Does Asnaf Need to Pay Zakat?

Source: https://www.islamweb.net/en/fatwa/118692/

Question
I am a poor, penniless man and the father of two disabled children. Righteous people gave me from the wealth of Allah such as Zakat and charity. Now, I own a Nisab on which one full lunar year (haul) has lapsed. Is Zakat due on me?

Answer
All perfect praise be to Allah, The Lord of the worlds. I testify that there is none worthy of worship except Allah, and that Muhammad, sallallaahu ‘alayhi wa sallam, is His slave and messenger.

The majority of scholars hold that Zakat is due on wealth. The condition by which Zakat becomes due is to own a Nisab on which one lunar year (haul) has passed. Therefore, whenever a Muslim owns a Nisab of a kind of wealth on which one full lunar year lapses, Zakat becomes due on him whether he is rich or poor. Hanafi jurists, however, excluded the wealth that is saved for one’s basic needs such as food, drink, clothes and so on as they said: “No Zakah is due on it”.

The majority of scholars hold a different view from that of the Hanafi scholars as they hold that whoever owns a Nisab is required to pay Zakat on it even if he is poor. They also say that being entitled to receive Zakat does not prevent it from being due on a person. They set a difference between the limit of wealth that makes Zakat due and that which prevents one from taking it.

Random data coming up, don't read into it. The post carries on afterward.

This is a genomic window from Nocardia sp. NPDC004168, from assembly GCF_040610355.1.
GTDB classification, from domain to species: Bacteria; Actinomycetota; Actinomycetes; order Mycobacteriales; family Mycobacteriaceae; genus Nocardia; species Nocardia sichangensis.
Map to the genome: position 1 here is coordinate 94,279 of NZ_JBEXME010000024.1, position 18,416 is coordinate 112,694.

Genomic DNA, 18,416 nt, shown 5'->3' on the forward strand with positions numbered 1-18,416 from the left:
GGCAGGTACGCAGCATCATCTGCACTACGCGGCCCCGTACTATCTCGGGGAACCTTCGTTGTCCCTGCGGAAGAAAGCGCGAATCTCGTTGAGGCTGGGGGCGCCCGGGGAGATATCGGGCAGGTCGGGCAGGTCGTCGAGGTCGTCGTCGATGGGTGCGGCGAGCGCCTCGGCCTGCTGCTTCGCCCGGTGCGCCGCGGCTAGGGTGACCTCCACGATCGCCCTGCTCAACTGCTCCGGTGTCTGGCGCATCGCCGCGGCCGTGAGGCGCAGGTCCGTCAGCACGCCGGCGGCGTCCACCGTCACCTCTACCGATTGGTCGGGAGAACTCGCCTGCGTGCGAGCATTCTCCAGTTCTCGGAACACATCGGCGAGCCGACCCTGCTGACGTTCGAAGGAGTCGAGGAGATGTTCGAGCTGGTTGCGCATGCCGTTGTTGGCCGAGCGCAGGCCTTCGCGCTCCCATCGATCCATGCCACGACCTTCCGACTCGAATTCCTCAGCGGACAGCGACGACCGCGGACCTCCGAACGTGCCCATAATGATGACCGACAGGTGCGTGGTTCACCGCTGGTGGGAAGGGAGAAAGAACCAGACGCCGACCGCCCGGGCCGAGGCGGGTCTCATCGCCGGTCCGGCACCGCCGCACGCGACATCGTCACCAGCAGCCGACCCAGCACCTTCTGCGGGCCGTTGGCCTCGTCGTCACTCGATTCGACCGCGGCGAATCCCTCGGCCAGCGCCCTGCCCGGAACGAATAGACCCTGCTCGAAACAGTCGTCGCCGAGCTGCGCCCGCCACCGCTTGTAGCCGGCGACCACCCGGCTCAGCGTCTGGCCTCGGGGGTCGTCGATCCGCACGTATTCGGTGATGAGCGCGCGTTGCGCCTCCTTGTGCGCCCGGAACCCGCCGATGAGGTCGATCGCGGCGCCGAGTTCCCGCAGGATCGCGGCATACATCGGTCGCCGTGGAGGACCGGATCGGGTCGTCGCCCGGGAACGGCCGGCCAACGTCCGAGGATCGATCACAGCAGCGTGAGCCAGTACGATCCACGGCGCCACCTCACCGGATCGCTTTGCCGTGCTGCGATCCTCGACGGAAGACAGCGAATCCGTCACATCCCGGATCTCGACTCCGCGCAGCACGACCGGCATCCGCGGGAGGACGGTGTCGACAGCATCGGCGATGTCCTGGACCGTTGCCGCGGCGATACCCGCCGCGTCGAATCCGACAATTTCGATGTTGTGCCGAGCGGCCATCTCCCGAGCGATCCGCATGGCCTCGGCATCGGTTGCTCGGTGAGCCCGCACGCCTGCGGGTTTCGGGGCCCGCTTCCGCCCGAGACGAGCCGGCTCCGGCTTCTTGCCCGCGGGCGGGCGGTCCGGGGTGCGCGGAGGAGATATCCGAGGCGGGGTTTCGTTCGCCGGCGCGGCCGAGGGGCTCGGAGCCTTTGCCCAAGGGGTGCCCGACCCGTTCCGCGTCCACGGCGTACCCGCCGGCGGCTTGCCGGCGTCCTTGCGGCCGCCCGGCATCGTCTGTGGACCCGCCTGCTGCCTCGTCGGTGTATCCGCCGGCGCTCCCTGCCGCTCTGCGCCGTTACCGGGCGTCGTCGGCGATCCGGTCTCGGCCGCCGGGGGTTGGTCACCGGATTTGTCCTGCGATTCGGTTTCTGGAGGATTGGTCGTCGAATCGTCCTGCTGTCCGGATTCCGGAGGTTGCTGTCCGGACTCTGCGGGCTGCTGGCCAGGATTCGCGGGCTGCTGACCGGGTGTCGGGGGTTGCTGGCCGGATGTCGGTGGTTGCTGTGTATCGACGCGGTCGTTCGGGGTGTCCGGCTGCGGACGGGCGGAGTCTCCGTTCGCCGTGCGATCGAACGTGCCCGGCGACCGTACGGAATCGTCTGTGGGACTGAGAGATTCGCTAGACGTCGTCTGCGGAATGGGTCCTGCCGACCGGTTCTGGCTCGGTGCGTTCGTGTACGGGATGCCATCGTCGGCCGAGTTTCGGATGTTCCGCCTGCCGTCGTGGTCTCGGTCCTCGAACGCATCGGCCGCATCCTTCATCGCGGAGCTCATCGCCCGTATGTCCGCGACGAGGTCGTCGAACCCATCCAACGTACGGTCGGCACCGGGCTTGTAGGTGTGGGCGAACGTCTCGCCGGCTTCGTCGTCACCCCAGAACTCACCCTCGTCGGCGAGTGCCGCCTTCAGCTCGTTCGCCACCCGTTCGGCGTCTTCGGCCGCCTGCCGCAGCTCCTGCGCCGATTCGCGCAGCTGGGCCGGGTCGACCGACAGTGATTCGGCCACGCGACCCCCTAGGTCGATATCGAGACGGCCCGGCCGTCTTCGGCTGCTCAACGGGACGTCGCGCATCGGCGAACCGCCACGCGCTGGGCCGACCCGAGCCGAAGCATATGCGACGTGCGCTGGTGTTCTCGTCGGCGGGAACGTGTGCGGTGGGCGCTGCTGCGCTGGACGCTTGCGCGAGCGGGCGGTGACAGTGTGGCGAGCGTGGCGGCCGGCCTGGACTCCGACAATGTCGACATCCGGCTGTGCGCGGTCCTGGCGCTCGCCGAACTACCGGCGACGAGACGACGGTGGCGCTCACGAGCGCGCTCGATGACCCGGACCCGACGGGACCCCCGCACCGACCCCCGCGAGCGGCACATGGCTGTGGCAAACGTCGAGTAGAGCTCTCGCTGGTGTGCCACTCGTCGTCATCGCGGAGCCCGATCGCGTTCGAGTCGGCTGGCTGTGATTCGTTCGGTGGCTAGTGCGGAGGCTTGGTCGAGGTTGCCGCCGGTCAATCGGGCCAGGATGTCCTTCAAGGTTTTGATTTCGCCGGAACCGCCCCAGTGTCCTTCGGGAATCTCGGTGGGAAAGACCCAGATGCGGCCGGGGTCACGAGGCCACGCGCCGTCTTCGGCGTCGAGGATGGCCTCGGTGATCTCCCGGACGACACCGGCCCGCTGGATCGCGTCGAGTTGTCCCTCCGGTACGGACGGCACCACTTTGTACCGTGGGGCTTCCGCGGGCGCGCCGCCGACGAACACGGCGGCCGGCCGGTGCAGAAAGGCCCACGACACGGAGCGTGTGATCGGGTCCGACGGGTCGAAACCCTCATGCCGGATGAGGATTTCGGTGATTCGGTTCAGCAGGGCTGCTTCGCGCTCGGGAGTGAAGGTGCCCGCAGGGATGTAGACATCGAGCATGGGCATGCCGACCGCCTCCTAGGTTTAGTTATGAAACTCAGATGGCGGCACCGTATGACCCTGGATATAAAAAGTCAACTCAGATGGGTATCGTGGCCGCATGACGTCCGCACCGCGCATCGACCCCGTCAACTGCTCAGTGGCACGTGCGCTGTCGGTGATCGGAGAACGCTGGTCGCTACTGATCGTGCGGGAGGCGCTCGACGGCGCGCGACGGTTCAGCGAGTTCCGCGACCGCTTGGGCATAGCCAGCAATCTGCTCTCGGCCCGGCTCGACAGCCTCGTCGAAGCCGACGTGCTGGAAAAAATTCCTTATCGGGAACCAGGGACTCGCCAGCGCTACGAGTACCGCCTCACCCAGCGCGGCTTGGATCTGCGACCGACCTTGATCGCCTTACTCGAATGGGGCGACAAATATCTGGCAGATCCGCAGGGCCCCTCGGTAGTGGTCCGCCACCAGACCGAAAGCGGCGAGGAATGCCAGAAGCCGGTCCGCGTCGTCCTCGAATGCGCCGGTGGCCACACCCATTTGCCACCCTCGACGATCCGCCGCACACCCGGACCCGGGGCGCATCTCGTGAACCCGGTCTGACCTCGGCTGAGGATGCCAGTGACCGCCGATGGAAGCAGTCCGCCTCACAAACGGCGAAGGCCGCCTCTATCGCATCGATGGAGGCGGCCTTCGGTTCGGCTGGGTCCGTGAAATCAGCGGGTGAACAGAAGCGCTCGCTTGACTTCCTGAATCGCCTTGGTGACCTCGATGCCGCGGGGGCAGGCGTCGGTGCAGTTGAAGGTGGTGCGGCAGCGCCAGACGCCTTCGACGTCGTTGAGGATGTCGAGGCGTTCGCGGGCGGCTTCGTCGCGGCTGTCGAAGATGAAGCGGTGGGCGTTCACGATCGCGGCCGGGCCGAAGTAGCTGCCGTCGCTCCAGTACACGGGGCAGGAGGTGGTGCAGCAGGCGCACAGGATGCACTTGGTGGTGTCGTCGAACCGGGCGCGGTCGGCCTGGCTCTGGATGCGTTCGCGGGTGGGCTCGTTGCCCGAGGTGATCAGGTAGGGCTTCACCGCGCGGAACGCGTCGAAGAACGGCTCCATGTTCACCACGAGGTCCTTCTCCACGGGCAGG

According to Malik, Ash-Shafi‘i, and Ahmad (may Allah have mercy upon them), the limit of wealth that makes Zakat due on someone is owning the Nisab. In relation to this, Ibn Qudaamah (may Allaah have mercy upon him) said: “The fourth condition: Richness, based on the statement of the Prophet, sallallaahu ‘alayhi wa sallam, to Mu‘aath ibn Jabal may Allaah be pleased with him, ‘Inform them that they have to pay an obligatory charity that is taken from their rich to be given to their poor.’ [Al-Bukhari and Muslim]. This is also because Zakat is obligatory so as to be a source of assistance to the poor. Hence, there should be a considerable limit of wealth so as to achieve such assistance. The considerable limit of wealth in such a condition is to own a Nisab that is free from debt.”

The limit of wealth that prevents one from taking Zakat is owning what is sufficient for fulfilling one’s needs, whether it has reached the Nisab or not. Al-Khattaabi (may Allaah have mercy upon him) said about this, “Malik and Ash-Shafi‘i said: “There is no specified limit for wealth, but what counts is the financial capability of a person. So, if a person owns what suffices his needs, it is unlawful for him to take charity and, if he becomes in need, then it is lawful for him to take it.” Ash-Shafi‘i said: “A man who can earn his living may be rich by having only one dirham while another, who is too weak to earn his living and has many dependents to provide for, maybe poor despite having 1000 dirhams.”